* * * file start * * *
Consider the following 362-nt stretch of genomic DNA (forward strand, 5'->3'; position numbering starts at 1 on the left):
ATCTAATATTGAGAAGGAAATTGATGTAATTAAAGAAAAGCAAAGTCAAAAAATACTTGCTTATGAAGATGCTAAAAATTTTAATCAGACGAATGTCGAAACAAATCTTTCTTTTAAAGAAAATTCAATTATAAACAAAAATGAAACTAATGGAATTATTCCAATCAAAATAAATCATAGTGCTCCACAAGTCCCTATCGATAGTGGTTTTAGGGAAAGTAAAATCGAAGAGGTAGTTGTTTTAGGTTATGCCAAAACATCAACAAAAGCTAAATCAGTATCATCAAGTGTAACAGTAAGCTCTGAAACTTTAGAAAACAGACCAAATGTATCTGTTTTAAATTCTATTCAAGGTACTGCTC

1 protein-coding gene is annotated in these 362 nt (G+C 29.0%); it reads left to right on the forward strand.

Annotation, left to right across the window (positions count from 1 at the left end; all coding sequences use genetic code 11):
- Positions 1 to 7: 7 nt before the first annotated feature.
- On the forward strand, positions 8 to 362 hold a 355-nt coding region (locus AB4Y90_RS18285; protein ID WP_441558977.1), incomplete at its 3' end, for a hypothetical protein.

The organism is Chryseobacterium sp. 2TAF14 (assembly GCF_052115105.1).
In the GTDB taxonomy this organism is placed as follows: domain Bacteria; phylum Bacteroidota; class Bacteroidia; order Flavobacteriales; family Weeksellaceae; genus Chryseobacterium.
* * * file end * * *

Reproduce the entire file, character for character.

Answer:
Consider the following 362-nt stretch of genomic DNA (forward strand, 5'->3'; position numbering starts at 1 on the left):
ATCTAATATTGAGAAGGAAATTGATGTAATTAAAGAAAAGCAAAGTCAAAAAATACTTGCTTATGAAGATGCTAAAAATTTTAATCAGACGAATGTCGAAACAAATCTTTCTTTTAAAGAAAATTCAATTATAAACAAAAATGAAACTAATGGAATTATTCCAATCAAAATAAATCATAGTGCTCCACAAGTCCCTATCGATAGTGGTTTTAGGGAAAGTAAAATCGAAGAGGTAGTTGTTTTAGGTTATGCCAAAACATCAACAAAAGCTAAATCAGTATCATCAAGTGTAACAGTAAGCTCTGAAACTTTAGAAAACAGACCAAATGTATCTGTTTTAAATTCTATTCAAGGTACTGCTC

1 protein-coding gene is annotated in these 362 nt (G+C 29.0%); it reads left to right on the forward strand.

Annotation, left to right across the window (positions count from 1 at the left end; all coding sequences use genetic code 11):
- Positions 1 to 7: 7 nt before the first annotated feature.
- On the forward strand, positions 8 to 362 hold a 355-nt coding region (locus AB4Y90_RS18285; protein ID WP_441558977.1), incomplete at its 3' end, for a hypothetical protein.

The organism is Chryseobacterium sp. 2TAF14 (assembly GCF_052115105.1).
In the GTDB taxonomy this organism is placed as follows: domain Bacteria; phylum Bacteroidota; class Bacteroidia; order Flavobacteriales; family Weeksellaceae; genus Chryseobacterium.